The Best and Worst Writing Advice I’ve Received

The Best and Worst Writing Advice R.S. Mollison-Read

Writers spend a lot of time sharing advice and knowledge with each other; giving ourselves a new perspective or insight into another’s writing process, or even finding our own way by trying something new. I’ve received some really great advice about writing, and some really awful advice. Here is some of the best, and the worst writing advice I’ve encountered:

BEST:

#1. Write regularly:
This is such an essential piece of advice, and it’s difficult to see its true worth until you actually write every single day. It used to feel like a fight for me to sit down at the computer and write, when I wasn’t feeling “inspired”. By following this advice, to write regularly, every single day, whether I was feeling inspired or not, I have realized how little good writing has to do with inspiration, and how much more it has to do with discipline.

#2. Read Regularly:
Good writers are first, and foremost good readers. I’ve always enjoyed reading, but I’ve enjoyed it all the more since I started writing seriously. I find inspiration and insight in the words of others, and my own writing has been greatly enhanced by exposing myself to as many different kinds of writing as possible. As I discussed in greater detail here, reading makes writers even more creative!

#3. Edit:
Good writing will never be great writing, until it is edited. Editing is an essential part of the writing process and is too often ignored. It can be difficult to have something you’ve written torn apart by editing, but ultimately, this is what makes your writing the best it can be. Editing is the part that hurts the most, but it’s also the part that will most improve your writing.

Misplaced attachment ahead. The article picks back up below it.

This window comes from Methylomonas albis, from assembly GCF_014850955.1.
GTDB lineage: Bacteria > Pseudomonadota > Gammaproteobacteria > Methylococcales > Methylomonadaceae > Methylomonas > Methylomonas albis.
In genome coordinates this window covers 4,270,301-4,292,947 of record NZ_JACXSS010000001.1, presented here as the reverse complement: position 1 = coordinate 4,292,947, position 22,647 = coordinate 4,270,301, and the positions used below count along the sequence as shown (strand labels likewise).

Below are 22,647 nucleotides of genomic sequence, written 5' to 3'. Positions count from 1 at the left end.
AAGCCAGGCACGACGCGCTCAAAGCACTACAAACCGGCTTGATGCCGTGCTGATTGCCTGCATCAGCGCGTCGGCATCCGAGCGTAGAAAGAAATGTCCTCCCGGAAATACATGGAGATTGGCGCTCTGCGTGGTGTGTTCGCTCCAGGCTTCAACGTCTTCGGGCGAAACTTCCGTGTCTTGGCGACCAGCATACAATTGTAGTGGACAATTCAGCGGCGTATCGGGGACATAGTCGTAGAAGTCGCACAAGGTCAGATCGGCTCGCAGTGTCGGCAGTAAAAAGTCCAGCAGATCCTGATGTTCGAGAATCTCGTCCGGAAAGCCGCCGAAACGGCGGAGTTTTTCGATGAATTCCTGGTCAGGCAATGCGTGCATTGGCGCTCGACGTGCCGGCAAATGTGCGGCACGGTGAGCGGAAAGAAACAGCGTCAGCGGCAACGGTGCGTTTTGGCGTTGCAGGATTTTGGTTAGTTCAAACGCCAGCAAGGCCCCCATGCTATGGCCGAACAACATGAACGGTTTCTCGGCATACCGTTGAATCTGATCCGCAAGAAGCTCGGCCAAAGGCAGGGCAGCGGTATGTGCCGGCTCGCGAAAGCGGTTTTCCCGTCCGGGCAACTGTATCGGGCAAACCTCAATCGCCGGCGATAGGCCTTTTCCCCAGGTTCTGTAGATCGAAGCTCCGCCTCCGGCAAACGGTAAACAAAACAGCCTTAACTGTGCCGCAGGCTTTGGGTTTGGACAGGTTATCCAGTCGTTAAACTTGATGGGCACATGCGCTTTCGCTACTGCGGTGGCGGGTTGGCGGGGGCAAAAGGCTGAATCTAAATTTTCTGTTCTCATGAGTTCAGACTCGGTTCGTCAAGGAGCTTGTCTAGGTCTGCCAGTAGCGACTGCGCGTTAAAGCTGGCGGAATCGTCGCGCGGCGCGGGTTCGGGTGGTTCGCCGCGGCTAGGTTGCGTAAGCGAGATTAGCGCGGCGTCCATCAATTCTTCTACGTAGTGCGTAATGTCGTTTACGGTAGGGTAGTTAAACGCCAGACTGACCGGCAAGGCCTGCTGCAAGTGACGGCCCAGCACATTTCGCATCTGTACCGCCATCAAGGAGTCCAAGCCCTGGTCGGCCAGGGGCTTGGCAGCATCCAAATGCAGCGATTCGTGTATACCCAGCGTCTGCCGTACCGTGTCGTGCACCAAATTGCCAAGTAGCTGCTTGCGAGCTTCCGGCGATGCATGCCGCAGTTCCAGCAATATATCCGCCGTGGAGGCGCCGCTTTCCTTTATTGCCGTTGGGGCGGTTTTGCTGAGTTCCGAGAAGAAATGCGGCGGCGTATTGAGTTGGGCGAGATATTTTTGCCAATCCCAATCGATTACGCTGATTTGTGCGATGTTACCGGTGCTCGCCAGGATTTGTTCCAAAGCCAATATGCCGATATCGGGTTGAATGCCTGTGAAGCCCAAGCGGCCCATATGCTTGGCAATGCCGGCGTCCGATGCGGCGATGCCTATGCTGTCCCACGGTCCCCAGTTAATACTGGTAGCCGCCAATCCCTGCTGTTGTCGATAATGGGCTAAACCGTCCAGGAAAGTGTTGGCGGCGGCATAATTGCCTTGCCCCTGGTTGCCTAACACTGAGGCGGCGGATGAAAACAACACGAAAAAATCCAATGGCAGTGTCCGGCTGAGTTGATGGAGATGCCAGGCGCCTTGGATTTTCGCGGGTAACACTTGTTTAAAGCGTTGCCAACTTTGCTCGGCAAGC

WORST:

#1. ‘Write what you know’:
This is probably the advice that I hear most frequently, and I find that, when taken literally, it’s terrible advice. If I constrained myself to write only about what I know, my novels would be exceptionally boring. Writing gives me the opportunity to imagine things that don’t exist, and much of the world in my Elden Forest series is completely fictitious.
I think a better way to phrase this piece of advice would be: ‘write what you value’. All writers put pieces of themselves into their writing; characters we aspire to be, adventures we wish we had. Our core principles, and values; those things we hold most dear, often appear in our writing, as they should. In my view, ‘write what you value’ is a far more realistic piece of advice.

#2. Advice with absolutes:
This is a more general point, but whenever I hear advice that includes an absolute (like ‘never’, or ‘always’) it’s a big red flag for me. There are very few absolutes in life, and advising people to ‘never’ or ‘always’ do anything, is foolish, and frankly, a little naive. An endeavor like creative writing is exceptionally personal, and what doesn’t work for you, may work beautifully for someone else. There’s no need to tell someone that a rule is ‘set in stone’, because for that writer, it may not be.

What is the best (or worst!) writing advice you’ve encountered? Tell me in the comments below!

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2 thoughts on “The Best and Worst Writing Advice I’ve Received

  1. […] about it. I’ve discussed some of the best and worst advice I’ve received on the subject here, but there are also three common myths about writing that I wanted to focus on […]

  2. […] or creative process that works for you can be daunting. There is a ton of advice out there, some bad and some good, about how to do your best writing. I like to try new systems and methods, so I’ve tried a […]

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